At a glance...

Reviewer Platform Publisher Developer Players
Matt Bailey PC/Mac 2K Games Irrational Games 1
Requirements Also on...
The same as BioShock Infinite. PS3, Xbox 360

BioShock Infinite: Burial at Sea - Episode 1 review

Note: This review should not spoil "Burial at Sea", but as the DLC is set after the end of the main game, it may spoil BioShock Infinite if you have not completed it. So, go do that first, then come back to find out about the next chapter.

One of the most memorable locations in video games from the last few years is Rapture, as much as the star of BioShock as the Big Daddies, Little Sisters and protagonist Jack. The Art Deco-inspired underwater city was beautiful but broken, as we arrived just after its collapse, with the oceans reclaiming the buildings as the citizens either went into hiding or became psychotic "splicers" due to the effects of the genetic-altering ADAM. In both BioShock and BioShock 2 we could only guess as to what this amazing creation would have looked like before the civil war broke out.

Such an opportunity was hinted at right at the end of BioShock Infinite as the connection between the different entries in the series with their seemingly distinct settings was revealed, and Infinite's stars Booker and Elizabeth found themselves visiting Rapture - still in decay - for a brief moment. Burial at Sea is a two-part story-driven piece of downloadable content that let's us finally see Rapture at its height, as grandiose and flawed as that is. The first 30 minutes or so is a chance to explore this world without even a hint of combat and only the slightest of urgency; you're free to explore all the nooks and crannies that are open to you, with plenty of conversations to listen on and recordings to find, all making reference to characters, places and events that will feel very familiar to anyone who has visited before. It's a fan service of the most polished order, and gets to show the now aging Unreal Engine 3 at its best, with the atmosphere captured so well by the bright lights of a city enjoying itself and the shimmering of the waters just the other side of every window. It's a pity, then, that so many doors are closed off to you, and while you are free to explore you are only allowed to venture so far, and so many famous sights of this city are not available for viewing.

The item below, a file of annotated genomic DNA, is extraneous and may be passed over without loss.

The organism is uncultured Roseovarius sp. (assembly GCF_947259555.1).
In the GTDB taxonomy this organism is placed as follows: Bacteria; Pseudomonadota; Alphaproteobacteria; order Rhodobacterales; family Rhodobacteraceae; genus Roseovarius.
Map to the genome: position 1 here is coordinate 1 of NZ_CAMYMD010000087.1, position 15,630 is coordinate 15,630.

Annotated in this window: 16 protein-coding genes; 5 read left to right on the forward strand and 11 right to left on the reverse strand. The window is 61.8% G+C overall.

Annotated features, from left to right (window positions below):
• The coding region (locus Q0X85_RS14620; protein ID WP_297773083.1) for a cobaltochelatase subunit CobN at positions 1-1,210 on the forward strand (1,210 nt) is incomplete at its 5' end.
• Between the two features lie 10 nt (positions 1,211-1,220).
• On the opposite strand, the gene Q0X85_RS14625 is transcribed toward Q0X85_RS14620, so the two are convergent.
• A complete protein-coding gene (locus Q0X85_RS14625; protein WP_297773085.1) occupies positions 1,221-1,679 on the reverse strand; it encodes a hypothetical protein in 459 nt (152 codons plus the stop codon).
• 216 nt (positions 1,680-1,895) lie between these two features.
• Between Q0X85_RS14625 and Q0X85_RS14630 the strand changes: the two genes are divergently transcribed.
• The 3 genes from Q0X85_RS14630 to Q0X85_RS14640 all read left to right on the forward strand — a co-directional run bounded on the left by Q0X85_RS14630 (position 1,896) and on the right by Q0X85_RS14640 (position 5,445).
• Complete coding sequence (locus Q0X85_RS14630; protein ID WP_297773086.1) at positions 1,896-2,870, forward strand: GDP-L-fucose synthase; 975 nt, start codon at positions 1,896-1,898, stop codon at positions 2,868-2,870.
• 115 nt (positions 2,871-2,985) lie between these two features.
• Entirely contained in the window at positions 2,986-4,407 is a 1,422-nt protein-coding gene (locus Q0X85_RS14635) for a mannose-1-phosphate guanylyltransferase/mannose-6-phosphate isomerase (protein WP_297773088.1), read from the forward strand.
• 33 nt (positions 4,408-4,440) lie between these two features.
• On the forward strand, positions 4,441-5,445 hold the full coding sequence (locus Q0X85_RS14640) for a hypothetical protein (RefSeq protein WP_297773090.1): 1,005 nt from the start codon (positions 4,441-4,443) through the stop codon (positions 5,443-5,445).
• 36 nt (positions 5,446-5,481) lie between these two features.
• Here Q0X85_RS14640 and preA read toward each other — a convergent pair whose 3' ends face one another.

So as not to ruin the wonder of the first section, here's an abstract look at Rapture's beautiful art deco setting

So as not to ruin the wonder of the first section, here's an abstract look at Rapture's beautiful art deco setting

Burial at Sea, like the main Infinite story, stars Booker and Elizabeth, but this is a very different pairing in an alternate universe. Booker is a private detective in Rapture and Elizabeth visits him with a job; the two seemingly don't know each other and their interactions through the episode are much colder and more functional than the warmth Elizabeth showed towards Booker previously. You should make the most of those first moments exploring Rapture because before too long you'll find yourself in more familiar territory, as events turn for the worse for our pair as they find themselves in the run-down Fontaine Department Store, recently sealed off and sunk to the bottom of the ocean by Frank Fontaine's political rival, the infamous Andrew Ryan. Here you'll encounter a crumbling infrastructure, much darker environments, and plenty of splicers as the trapped population is driven to madness.